Associated PressWASHINGTON (AP) - The Senate unanimously approved a bill Thursday that would beef up the intelligence services to strengthen America's ability to combat terrorism.
November 8, 2001
Senate Approves Intelligence BillBy CAROLYN SKORNECK, Associated Press Writer
"Our legislation authorizes activities that will rebuild the foundation of our intelligence community so that we can meet the terrorism challenge," said Sen. Bob Graham, D-Fla., chairman of the Senate Intelligence Committee.
Sen. Richard Shelby, R-Ala., the committee's top Republican, said, "The war we fight today is an intelligence-driven one to a degree that we have never seen before."
"This war has no front lines, and the field of combat is global," Shelby said. "Wherever terrorists and their supporters can be found, that is the battlefield. Never before have we demanded or have we needed so much from our intelligence services."
Intelligence spending is generally kept secret. But the CIA revealed, after being sued by the Federation of American Scientists, that such spending totaled $26.6 billion in 1997 and $26.7 billion in 1998, said Steven Aftergood of the federation. Since then, it's been estimated at about $30 billion a year.
The House-passed intelligence authorization bill, approved Oct. 5 by voice vote with no dissent, called for a 9 percent increase in spending, 2 percent above Bush's request.
The Senate bill, according to a congressional aide, is close to Bush's request, making it about a 7 percent increase.
The debate came as the Bush administration worked on proposals to restructure the entire intelligence community. A presidential panel is set to recommend next month that the United States give the CIA director operational and budget control over several military intelligence agencies.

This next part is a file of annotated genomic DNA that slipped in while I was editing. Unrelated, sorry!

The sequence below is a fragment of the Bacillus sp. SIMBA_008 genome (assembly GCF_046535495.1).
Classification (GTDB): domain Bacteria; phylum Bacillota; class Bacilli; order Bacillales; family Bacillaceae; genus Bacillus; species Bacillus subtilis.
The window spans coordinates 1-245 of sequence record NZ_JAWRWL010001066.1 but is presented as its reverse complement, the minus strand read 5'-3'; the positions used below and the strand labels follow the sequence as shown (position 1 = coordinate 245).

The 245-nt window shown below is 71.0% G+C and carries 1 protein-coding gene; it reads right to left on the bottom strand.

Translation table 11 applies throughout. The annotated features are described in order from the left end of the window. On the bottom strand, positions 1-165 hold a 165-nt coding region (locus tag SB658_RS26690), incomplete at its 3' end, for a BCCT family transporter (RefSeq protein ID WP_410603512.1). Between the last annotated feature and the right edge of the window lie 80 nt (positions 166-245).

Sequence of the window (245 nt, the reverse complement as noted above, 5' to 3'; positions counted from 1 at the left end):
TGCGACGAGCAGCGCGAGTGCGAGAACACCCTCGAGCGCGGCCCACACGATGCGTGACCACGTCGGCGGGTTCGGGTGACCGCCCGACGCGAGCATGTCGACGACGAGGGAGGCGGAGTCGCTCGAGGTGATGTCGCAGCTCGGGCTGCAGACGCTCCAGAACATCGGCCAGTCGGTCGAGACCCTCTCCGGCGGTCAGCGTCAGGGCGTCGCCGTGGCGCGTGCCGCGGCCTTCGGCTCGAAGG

Graham said the bill, much of which is classified, reflects certain priorities:
Revitalizing the National Security Agency that gathers and analyzes information from broadcasts, computers and other electronic means of communication, shifting the focus from intercepting broadcasts to tapping fiber-optic communication lines.
Correcting deficiencies in human intelligence collection. "We must recruit more effectively to operate in many places around the world where U.S. interests are threatened," Graham said, noting that the decades of focusing on one big target, the Soviet Union and its Warsaw Pact allies, are over.
"In the post-Berlin Wall period, we're dealing with a wide diversity of targets ... and they speak many, many languages," he said. In Afghanistan alone, he said, besides Arabic and English, there are at least six domestic languages.
Correcting the imbalance between information collection and analysis that turns it into intelligence. "The percentage of this collected information that is analyzed and converted into useful intelligence has been steadily declining since 1990," he said.
Funding for a robust research and development initiative, reversing declining investment in this area.
Graham also looked to future development of what he called "the newest form of intelligence," measurements and signatures intelligence. Through such intelligence, a satellite that detects the heat and trajectory of an object, for example, could tell if it is carrying a weapon of mass destruction and where it's headed.
Given the unpredictability of the current global situation, the Senate agreed to an amendment that would let the Senate and House conferees - who will meet to resolve differences between the two bills - make whatever changes are needed to respond to events that occur between now and final passage of the bill.
The Senate bill includes an amendment by Sen. Robert Smith, R-N.H., to make it easier for the Justice Department to use the Alien Terrorist Removal Court to keep people out of the country. It would do so by letting the government share classified information about the alien only with the judge, excluding defense attorneys.
The Senate approved it after agreeing to a Graham amendment that would prevent it from taking effect for at least three months as the attorney general conducts a study on why the court has not been used.
Copyright 2001 Associated Press